Temple Alley Summer

Temple+Alley+Summer,+by+Sachiko+Kashiwaba+-+9781632063038I am back, with my thoughts on Temple Alley Summer by Kashiwaba Sachiko! The book is translated by Avery Fischer Udagawa, with illustrations by Satake Miho, and published by Yonder, an imprint of Restless Books.

I found it an easy read and the premise was interesting and even thrilling, especially in the early chapters, before much is known, by both the narrator and the reader, of what exactly is going on.

Kazu sees a girl leaving his family’s home early one morning. She is wearing a white kinono, much like how his late grandfather was dressed for his burial! Kazu is convinced he’s seen a ghost and even more so when he has to research old place names at school and learns that his own street was once called Kimyō Temple Alley — Kimyō means ‘return to life’.

The more Kazu thinks about it, the more he’s convinced that his home was once a temple called Kimyō and, given that creepy name, the girl in white must surely be a ghost.

Soon, Kazu sees other things that confirm his suspicions, but he’s still unsure about the details. To me, Kazu’s not knowing makes things more exciting and spooky because the reader is free to speculate and imagine the worst. Then Kazu has a breakthrough in his research and that’s when I feel the story gets somewhat bogged down.

The head of Kazu’s family is his Uncle Junichi who usually lives with them, but is spending that summer in China assisting in an archaeological dig. Kazu realises that this uncle may have some answers for him as, being the official head of the family, he would be the one to whom Kazu’s grandfather would have passed on important family business (and secrets). Kazu’s guess is right and what follows is an unfortunate info dump via email from Uncle Junichi.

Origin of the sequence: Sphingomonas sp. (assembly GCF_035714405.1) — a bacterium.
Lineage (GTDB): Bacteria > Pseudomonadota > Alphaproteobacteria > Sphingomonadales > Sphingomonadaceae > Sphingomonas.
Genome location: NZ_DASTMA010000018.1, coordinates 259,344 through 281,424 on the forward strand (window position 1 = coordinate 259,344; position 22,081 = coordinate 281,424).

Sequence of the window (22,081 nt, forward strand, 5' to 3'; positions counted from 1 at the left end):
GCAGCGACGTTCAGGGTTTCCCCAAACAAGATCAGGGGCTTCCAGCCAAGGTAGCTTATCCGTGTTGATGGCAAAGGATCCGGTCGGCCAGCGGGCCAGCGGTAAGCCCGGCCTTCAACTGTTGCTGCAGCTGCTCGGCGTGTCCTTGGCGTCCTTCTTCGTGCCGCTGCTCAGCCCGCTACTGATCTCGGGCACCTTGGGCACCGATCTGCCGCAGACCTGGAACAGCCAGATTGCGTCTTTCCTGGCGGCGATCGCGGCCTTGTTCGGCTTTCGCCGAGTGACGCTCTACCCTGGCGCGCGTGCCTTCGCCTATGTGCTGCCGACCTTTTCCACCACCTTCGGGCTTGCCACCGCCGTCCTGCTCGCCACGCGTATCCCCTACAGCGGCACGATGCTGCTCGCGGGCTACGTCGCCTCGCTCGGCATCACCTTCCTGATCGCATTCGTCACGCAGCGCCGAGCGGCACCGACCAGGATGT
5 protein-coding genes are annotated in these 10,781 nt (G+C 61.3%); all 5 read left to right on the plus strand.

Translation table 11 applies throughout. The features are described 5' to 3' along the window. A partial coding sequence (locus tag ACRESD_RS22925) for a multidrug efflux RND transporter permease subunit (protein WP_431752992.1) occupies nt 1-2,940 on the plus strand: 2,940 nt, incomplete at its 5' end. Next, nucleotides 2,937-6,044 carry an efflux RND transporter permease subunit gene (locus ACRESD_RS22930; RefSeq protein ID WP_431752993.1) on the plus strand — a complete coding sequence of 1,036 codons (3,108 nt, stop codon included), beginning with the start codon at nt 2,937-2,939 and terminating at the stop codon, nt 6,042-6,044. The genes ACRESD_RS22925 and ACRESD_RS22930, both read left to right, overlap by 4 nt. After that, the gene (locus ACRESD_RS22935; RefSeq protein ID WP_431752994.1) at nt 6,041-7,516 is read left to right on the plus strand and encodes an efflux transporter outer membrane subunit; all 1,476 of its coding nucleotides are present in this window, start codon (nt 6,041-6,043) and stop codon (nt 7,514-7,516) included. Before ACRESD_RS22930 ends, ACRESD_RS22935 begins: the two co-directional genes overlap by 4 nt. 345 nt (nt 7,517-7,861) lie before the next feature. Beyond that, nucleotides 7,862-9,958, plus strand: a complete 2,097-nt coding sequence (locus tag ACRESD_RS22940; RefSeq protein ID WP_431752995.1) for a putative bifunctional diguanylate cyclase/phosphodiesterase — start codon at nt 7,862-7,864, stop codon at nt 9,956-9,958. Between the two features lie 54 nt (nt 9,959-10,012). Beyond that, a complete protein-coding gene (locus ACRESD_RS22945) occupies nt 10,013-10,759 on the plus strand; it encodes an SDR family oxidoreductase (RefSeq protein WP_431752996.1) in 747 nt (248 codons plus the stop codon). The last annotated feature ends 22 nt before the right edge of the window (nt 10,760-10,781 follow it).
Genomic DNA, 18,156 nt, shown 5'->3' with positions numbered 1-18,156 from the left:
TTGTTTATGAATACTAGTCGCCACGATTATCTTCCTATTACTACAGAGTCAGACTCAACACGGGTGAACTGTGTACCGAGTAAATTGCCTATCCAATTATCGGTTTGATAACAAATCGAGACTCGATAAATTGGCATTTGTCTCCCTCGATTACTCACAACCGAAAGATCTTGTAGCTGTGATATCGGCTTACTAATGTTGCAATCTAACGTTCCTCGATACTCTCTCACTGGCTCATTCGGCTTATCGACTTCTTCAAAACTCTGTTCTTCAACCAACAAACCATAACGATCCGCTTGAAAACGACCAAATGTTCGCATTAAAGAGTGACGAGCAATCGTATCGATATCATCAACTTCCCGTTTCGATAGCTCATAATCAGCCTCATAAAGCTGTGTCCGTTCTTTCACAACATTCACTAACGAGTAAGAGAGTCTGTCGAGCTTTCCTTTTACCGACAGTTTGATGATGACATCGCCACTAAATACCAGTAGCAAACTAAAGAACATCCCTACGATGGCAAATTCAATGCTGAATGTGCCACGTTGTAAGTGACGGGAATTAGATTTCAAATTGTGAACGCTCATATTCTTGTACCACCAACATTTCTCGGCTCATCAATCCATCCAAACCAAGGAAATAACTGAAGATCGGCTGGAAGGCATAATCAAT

I didn’t find how forthcoming he is convincing at all and it made the emails seem like a too-easy, too-quick way for the author to offer information to Kazu and the reader.

Other revelations in the book are presented in a much more convincing manner. I also liked the short story within the story, complete with different paper, typeface and illustrations. I actually prefer the style of illustrations that accompany the short story to the ones for the main story. I feel the main story illustrations don’t capture the feel and mood of the book. The black cat, Kikoro, is nicely done, but everything else feels too heavy and stark on the page. A black and white version of the cover image, with finer, lighter lines, would have worked better.

WhatsApp Image 2022-01-15 at 13.43.01The Uncle Junichi info dump and one unexplained inconsistency are the two glaring faults of Temple Alley Summer, but otherwise, I really enjoyed this book, especially Kashibawa’s depiction of her characters.  Every one of these characters makes a lasting impression. They are all memorable and engaging, even if they appear just once in the book, and I could picture them all clearly.

By the way, Kashibawa is the author of The Marvelous Village Veiled in Mist, the book that inspired and influenced Miyazaki Hayao’s Spirited Away film. I’m currently making my way slowly through a Google translated version (from the Italian translation), but the official English translation is available on Amazon.jp (one copy left!) for RM118! As far as I can tell, I like Spirited Away better, and Temple Alley Summer too.

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